Female BAME professors join forces to tackle Covid-19 racial inequality

A national initiative has been launched by a group of senior female Black, Asian and Ethnic Minority researchers, including UCL’s Professor Monica Lakhanpaul (UCL GOS Institute of Child Health), to explore the impact of Covid-19 on people from BAME groups.

The newly formed Consortium on Practices for Wellbeing and Resilience in Black, Asian and Minority Ethnic Families and Communities (Co-POWeR) has received a 2.5 million award from the UKRI to lead a series of 18-month projects starting this month.

The group of multi-disciplinary academics will investigate the combined impact of Covid-19 and racial discrimination on wellbeing and resilience across BAME groups to provide a fuller picture of the vulnerabilities of these communities.

The study by Professor Lakhanpaul (UCL Great Ormond Street Institute of Child Health), Professor Claudia Bernard (Goldsmiths) and Professor Anna Gupta (Royal Holloway) will focus on children’s mental and emotional health and well-being following the disproportionate socioeconomic and psychosocial impact of the pandemic.

Professor Lakhanpaul said: "We know that the Black Asian and Minority Ethnic communities have been devastated by this pandemic. The inequalities and vulnerabilities that have always been present have become even more visible.

"E xposure to adverse circumstances are risk factors for long term impact on mental health and well-being and in particular, for children experiencing trauma, anxiety and depression taking into account the long-lasting negative impact on children’s psychological and emotional development is critical in order to mitigate risks for their future mental health. The purpose of this work package is to understand BAME children, young people and parents’ perceptions of the impact of Covid-19 on their coping and survival and co create solutions with them."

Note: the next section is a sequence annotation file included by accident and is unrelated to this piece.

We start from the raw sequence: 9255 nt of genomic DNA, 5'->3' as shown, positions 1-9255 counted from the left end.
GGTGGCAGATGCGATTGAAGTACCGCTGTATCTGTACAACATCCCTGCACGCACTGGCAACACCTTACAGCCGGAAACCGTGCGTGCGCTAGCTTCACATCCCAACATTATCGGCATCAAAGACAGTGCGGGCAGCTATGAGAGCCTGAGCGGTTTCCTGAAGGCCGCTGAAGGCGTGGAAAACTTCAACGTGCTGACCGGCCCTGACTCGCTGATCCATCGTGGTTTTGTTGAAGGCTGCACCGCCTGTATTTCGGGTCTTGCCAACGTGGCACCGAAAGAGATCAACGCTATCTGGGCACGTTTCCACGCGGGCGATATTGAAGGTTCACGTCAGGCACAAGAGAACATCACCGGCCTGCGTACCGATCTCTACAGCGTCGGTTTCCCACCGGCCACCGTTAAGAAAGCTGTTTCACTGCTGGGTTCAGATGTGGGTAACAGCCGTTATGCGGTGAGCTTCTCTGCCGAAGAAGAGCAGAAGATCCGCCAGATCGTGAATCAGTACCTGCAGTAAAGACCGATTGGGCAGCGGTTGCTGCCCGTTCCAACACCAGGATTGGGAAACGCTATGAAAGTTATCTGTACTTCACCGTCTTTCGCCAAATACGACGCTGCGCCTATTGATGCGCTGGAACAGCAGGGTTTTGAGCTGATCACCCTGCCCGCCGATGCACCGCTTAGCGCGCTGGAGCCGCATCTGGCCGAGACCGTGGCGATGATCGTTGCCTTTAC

Professor Lakhanpaul and her colleagues hope to unravel the biological and social factors that underpin some of these vulnerabilities in children and work in partnership with families help build a better future for BAME communities.

UKRI Chief Executive Professor Dame Ottoline Leyser said: "The Covid-19 pandemic has exacerbated longstanding inequalities in health, employment and education in the UK.

"Emerging evidence suggests that people from Black, Asian and Minority Ethnic backgrounds have experienced the hardest economic shocks. We cannot ignore the social, cultural and economic factors that have shaped the experiences of Black, Asian and Minority Ethnic communities throughout the pandemic.

"It is crucial that we understand the depth and breadth of the impacts of these factors so that we can take action to alleviate the consequences for these communities."

Joining Professor Lakhanpaul in the consortium, which brings together individuals from humanities and science, law, political science, social work, creative arts and health are:

  • Professor Iyiola Solanke, Professor of EU Law and Social Justice, University of Leeds and Principal Investigator of Co-Power
  • Florence Ayisi, Professor of International Documentary Film from the University of South Wales
  • Professor Claudia Bernard, Professor of Social Work & Head of Postgraduate Research at Goldsmiths, University of London
  • Gargy Bhattacharyya, Professor of Sociology at University of East London
  • Anna Gupta, Professor of Management at Royal Holloway
  • Raminder Kaur, Professor of Anthropology and Cultural Studies at the University of Sussex
  • Shirin Rai, Professor of Politics and International Studies at the University of Warwick
  • Maria Stokes, Professor of Musculoskeletal Rehabilitation at the University of Southampton.
  • Sabu Padmadas, Professor of Demography and Global Health at the University of Southampton

The funding has been granted by UK Research and Innovation (UKRI) via the Economic and Social Research Council (ESRC).


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